So.  I made enough money with these 'little things' to pay for rent. The little shits I used to call them.  I don't anymore.  Those little things have been my bread and butter and I feel that a $20 piece on Etsy is just as worthy as not.  Sell five of them and thats 1/4 of my rent.  I make money but more importantly I move product.  Art is like a product.  It is inventory.  It sits there and doesn't go anywhere unless you find a way to get it going.  I cannot tell you how much better I feel this week as compared to last week.  I was certain I was done with the whole art world.  Really, it's sometimes too much.  When day in and day out you live and breathe art and nothing is happening it is enough to create a thunderous desperation.  Having just 5+ years of selling and making art I know things come in cycles.  I know that.  But this has been the driest season yet in terms of selling art and since I am still determined to make it as an artist, THAT is not acceptable.  Supplementing my income with little shit jobs at min. wage give or take, is not something I want to do but I am.  And even then I'm not making it.  I throw myself into art whole heartedly and taking time to do things that drain me and piss me off dont bode well but I'm doing it because I feel I have to and have no other choices or options.  That in turn leads to hopelessness and lots of anger.  There is a lot to sort out about doing whatever it takes to take care of yourself vs losing your sanity and soul to work that leaves you so empty you cannot create even a pile of crap.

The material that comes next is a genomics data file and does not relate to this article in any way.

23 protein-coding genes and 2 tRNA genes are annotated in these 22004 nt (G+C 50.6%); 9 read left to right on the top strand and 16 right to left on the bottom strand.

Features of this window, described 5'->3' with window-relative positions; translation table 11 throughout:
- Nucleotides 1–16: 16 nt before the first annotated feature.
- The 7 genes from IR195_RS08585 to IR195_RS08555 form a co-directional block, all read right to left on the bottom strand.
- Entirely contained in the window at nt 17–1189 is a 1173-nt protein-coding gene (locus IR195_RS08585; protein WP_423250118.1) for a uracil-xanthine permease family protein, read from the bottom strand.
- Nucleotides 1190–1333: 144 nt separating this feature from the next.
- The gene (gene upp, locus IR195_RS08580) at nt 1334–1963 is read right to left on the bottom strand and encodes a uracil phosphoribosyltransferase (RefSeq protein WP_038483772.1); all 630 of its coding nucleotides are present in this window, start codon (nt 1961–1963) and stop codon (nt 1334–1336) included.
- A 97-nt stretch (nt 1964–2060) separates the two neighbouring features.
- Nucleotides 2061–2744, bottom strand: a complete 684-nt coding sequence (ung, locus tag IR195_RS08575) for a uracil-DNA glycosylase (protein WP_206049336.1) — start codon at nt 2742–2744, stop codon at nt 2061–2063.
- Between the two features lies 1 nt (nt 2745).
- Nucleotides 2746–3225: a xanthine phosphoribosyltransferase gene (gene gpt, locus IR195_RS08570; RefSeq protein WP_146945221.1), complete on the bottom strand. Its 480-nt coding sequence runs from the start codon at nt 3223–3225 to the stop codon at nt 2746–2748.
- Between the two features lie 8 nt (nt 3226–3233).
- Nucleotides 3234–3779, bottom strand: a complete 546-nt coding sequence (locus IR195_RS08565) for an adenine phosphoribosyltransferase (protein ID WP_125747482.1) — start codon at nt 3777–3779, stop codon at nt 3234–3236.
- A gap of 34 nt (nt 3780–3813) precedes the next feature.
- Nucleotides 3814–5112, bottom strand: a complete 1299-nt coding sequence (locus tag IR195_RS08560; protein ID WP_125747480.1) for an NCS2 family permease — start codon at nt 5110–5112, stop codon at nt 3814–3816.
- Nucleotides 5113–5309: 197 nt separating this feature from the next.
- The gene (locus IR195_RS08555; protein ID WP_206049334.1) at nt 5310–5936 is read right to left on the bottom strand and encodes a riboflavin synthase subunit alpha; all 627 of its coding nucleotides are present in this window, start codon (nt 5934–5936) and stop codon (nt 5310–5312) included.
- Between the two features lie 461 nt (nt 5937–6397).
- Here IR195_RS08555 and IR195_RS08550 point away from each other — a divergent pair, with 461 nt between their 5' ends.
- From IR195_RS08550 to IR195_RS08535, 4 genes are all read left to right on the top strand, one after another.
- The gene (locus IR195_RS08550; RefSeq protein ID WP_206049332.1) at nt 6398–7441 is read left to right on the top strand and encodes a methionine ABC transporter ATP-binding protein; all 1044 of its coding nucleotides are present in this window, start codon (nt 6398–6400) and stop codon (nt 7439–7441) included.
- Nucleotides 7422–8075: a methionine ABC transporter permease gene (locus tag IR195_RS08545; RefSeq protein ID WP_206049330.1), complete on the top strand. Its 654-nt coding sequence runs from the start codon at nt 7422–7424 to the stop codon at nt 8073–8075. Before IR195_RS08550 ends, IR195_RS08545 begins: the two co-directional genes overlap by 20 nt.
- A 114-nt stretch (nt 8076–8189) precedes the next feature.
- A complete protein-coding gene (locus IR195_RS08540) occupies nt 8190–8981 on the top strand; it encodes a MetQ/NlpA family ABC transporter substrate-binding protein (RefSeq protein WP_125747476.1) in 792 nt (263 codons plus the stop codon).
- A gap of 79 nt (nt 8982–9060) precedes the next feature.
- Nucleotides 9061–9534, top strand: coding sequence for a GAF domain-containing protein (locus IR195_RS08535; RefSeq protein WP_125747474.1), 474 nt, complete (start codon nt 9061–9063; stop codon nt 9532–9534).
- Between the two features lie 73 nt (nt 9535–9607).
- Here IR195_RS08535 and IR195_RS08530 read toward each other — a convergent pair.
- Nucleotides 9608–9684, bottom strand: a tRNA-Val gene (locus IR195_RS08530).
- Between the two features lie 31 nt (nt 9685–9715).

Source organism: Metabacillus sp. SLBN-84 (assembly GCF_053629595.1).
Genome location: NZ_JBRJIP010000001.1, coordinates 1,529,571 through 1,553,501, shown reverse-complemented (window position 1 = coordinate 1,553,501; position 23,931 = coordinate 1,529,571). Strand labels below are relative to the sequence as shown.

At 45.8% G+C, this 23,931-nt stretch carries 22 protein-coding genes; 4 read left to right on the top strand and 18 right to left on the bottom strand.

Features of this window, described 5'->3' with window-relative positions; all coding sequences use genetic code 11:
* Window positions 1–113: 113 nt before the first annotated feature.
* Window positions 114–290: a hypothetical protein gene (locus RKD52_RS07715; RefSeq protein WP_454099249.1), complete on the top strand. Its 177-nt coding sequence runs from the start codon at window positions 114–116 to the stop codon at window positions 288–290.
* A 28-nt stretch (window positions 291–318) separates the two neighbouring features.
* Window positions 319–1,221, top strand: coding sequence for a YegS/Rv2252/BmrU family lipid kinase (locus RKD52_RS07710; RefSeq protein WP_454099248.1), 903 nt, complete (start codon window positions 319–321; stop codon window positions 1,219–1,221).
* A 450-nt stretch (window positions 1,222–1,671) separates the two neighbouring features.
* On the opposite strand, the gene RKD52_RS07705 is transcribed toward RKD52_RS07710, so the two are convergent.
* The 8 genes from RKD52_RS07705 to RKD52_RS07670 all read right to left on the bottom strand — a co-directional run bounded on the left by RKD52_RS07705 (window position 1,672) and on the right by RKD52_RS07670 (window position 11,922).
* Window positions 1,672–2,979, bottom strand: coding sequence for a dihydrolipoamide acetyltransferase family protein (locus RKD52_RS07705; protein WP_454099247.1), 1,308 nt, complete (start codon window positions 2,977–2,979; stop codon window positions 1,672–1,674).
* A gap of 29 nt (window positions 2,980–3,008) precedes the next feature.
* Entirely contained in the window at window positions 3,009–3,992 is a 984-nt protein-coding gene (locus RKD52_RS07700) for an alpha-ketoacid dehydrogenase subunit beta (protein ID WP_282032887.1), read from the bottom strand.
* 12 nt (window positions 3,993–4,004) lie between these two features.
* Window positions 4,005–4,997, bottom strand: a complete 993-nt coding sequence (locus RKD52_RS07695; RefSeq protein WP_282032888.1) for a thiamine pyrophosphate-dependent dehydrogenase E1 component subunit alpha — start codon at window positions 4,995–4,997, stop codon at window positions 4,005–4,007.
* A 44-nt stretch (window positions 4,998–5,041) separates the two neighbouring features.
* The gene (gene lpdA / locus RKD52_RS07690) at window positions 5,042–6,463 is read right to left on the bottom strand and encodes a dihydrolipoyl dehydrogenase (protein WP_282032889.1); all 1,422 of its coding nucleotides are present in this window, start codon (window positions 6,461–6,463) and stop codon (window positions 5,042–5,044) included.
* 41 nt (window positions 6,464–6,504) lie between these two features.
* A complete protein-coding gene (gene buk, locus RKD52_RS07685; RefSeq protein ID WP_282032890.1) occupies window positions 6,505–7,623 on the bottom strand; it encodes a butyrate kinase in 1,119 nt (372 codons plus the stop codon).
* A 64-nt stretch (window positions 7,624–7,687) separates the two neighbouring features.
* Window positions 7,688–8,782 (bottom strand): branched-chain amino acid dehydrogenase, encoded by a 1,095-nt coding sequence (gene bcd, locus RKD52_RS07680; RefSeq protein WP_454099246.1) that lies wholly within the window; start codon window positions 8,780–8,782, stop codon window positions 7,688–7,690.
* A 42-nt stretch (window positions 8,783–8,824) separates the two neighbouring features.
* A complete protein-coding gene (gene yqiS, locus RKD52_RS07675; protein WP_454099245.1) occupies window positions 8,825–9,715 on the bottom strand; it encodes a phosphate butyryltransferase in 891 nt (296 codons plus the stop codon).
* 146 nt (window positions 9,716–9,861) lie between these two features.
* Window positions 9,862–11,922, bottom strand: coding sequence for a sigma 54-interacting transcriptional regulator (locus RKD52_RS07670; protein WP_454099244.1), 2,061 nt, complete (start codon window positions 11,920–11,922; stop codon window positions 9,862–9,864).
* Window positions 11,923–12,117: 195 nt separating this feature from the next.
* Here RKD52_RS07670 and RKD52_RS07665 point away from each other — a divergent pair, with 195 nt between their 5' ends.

Hence the breakdown last week.  And the auction of that clock for .99.  It felt good to just decide to do something.  We cannot control anything.  Ever.  Sometimes you think you can, sometimes like a lab rat, you hit the bar and something you like happens so you hit it again and if it happens again you start to think THAT WORKS.  Well, it might not keep working then what are you going to do to feel good?  What if my next auction no one bids.  What if I stop selling the little things, will I blame myself for doing something wrong as if I can control anything?